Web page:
I argued that the detrimental effects of acts of dismissive incomprehension stem from their nature as conflictive verbal actions […] which overtly damage an individual’s quality face as a knower and informer […] In other words, dismissive incomprehension undermines an epistemic agent’s self-awareness of their knowledge in a domain, as well as their skills to accomplish certain actions and be engaged in practices of an epistemic nature and/or with an epistemic goal … [please read below the rest of the article].
Padilla Cruz, Manuel. “Dismissive Incomprehension Revis(it)ed: Testimonial Injustice, Competence, Face and Silence—A New Reply to Cull.” Social Epistemology Review and Reply Collective 9 (3): 34-43. https://wp.me/p1Bfg0-4U0.
The PDF of the article gives specific page numbers.
- Cull, Matthew J. 2019. “Dismissive Incomprehension: A Use of Purported Ignorance to Undermine Others.” Social Epistemology 33 (3): 262-271.
- Padilla Cruz, Manuel. 2019. “Reconsidering Dismissive Incomprehension—Its Relation to Epistemic Injustices, its Damaging Nature, and a Research Agenda: A Reply to Cull.” Social Epistemology Review and Reply Collective 8 (11): 42-51.
- Cull, Matthew J. 2020. “Dismissive Incomprehension Revisited: Testimonial Injustice, Saving Face, and Silence.” Social Epistemology Review and Reply Collective 9 (2): 55-64.
In addition to welcoming Matthew Cull’s (2019) identification and characterisation of dismissive incomprehension, in a previous comment I raised a series of issues and made a number of suggestions for further research aimed at shedding more light onto this devastating act (Padilla Cruz 2019).
Initially, I pointed out that the relationship between dismissive incomprehension and testimonial injustice could be reconsidered if the association between the latter and identity prejudice as its essential motivating factor was overlooked.
Moreover, I argued that the detrimental effects of acts of dismissive incomprehension stem from their nature as conflictive verbal actions (Leech 1983), which overtly damage an individual’s quality face as a knower and informer (Spencer-Oatey 2000, 2008). In other words, dismissive incomprehension undermines an epistemic agent’s self-awareness of their knowledge in a domain, as well as their skills to accomplish certain actions and be engaged in practices of an epistemic nature and/or with an epistemic goal.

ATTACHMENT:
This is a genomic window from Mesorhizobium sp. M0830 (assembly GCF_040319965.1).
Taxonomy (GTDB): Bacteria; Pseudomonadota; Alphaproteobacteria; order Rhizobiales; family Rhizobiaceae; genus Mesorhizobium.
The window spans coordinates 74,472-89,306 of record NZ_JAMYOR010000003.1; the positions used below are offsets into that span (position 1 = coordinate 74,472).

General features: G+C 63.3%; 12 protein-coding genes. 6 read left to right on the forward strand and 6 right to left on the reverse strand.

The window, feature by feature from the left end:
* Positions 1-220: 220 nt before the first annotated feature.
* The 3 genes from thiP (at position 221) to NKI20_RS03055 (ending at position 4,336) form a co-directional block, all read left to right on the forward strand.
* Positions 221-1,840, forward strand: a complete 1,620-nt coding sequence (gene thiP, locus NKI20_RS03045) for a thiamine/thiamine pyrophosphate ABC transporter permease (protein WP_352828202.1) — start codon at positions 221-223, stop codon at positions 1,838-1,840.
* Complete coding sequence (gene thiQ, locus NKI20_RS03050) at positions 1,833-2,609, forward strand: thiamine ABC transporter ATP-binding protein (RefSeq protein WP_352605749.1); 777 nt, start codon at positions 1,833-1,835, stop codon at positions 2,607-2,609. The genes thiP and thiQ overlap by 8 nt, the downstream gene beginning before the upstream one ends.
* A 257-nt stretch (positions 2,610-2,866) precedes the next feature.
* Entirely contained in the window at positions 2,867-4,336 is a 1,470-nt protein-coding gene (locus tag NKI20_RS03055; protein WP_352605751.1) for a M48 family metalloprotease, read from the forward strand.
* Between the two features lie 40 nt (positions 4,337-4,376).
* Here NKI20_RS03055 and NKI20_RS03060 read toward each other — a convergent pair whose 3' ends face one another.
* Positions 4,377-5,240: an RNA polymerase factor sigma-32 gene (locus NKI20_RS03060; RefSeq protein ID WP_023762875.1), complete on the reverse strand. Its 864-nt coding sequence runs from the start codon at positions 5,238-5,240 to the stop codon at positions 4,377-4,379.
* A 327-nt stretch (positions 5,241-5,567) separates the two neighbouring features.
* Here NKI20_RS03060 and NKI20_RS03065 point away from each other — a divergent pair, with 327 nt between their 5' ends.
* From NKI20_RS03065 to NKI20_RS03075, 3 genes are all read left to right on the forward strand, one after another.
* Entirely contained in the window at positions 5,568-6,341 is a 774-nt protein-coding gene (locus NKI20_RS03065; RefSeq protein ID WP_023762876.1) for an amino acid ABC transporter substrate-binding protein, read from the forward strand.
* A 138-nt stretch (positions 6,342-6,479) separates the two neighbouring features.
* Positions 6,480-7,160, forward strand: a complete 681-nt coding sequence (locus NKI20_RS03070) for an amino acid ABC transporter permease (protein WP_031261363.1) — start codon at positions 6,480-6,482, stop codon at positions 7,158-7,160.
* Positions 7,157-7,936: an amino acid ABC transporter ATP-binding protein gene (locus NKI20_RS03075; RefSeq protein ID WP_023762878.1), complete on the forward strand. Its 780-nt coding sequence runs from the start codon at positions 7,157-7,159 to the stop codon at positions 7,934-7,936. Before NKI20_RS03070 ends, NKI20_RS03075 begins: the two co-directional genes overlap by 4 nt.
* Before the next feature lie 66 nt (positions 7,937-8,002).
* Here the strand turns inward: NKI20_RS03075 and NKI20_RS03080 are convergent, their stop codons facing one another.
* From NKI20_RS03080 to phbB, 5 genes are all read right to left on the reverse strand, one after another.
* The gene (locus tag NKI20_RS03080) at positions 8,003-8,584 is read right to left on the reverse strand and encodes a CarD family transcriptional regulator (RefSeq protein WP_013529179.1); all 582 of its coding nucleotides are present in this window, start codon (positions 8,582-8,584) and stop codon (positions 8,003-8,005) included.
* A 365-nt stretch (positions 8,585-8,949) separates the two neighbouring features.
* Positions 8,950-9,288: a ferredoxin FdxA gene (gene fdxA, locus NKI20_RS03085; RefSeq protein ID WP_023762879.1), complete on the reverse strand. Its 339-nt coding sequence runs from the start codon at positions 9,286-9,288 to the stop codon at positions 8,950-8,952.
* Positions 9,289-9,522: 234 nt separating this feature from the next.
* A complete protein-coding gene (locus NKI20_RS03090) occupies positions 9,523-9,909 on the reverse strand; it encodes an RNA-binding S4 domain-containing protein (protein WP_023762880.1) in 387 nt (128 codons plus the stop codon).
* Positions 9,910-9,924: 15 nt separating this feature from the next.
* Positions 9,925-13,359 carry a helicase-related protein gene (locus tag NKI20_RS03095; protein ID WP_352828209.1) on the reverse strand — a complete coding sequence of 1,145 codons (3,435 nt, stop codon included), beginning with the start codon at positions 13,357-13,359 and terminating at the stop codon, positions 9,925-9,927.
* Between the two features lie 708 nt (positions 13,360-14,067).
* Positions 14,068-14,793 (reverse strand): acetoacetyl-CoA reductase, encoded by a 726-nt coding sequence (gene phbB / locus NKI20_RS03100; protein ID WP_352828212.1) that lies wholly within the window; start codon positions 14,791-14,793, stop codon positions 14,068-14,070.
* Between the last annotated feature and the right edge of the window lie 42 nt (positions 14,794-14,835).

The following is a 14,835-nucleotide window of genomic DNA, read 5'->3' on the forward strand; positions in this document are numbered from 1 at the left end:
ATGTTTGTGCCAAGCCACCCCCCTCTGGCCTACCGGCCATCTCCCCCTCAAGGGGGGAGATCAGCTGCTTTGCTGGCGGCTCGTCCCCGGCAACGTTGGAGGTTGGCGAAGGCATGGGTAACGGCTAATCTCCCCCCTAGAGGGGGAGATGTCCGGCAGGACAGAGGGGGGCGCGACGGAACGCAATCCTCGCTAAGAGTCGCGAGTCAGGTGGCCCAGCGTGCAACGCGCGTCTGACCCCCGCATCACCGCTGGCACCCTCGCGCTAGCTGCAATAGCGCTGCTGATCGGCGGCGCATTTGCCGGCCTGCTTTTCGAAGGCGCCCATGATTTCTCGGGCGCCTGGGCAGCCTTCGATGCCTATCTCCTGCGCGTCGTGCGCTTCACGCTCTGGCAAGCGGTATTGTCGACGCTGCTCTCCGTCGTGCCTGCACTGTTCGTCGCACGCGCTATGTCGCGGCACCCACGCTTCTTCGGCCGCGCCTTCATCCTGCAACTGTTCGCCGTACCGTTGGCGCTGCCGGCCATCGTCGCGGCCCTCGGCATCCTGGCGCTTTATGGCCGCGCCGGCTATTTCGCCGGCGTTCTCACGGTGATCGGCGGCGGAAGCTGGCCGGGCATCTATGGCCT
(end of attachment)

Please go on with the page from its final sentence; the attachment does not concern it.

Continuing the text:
Finally, among the issues concerning dismissive incomprehension that still deserve consideration—perhaps from a multidisciplinary perspective bringing together approaches and insights from disciplines like linguistic pragmatics, conversation analysis and, obviously, social epistemology—I proposed to examine possible formulas to dismiss an informer’s testimony and reduce their credibility, as well as conversational patterns and reactions following acts of dismissive incomprehension, regardless of whether they are expected or preferred by the attacker.
My comments and suggestions have recently been replied to by Cull (2020). In a most clear and explanatory piece, they take my intention to be conflating dismissive incomprehension with testimonial injustice. They also consider that “[…] acts of dismissive incomprehension need not affect self-image to be felicitous” (Cull 2020, 60) because what really matters is the reactions and thoughts of the audience in front of whom such acts are performed. Finally, regarding the reactions to them, Cull considers that a twofold distinction should be made, depending on whether they come from the audience or from the person whose epistemic personhood and authority are challenged.
I will seek to develop my viewpoints and ideas about this damaging practice in more detail as follows.
- I will comment on the potential formal factors that may prompt an individual to dismiss another individual’s testimony.
- I will address the relationship between dismissive incomprehension and competence.
- I will discuss the potential usefulness of a loosened version of testimonial injustice.
- I will explain the effects of dismissive incomprehension on face.
- I will reflect on the feasibility that silence is always the expected or preferred reaction to an act of dismissive incomprehension.
On the Factors Favouring Dismissive Incomprehension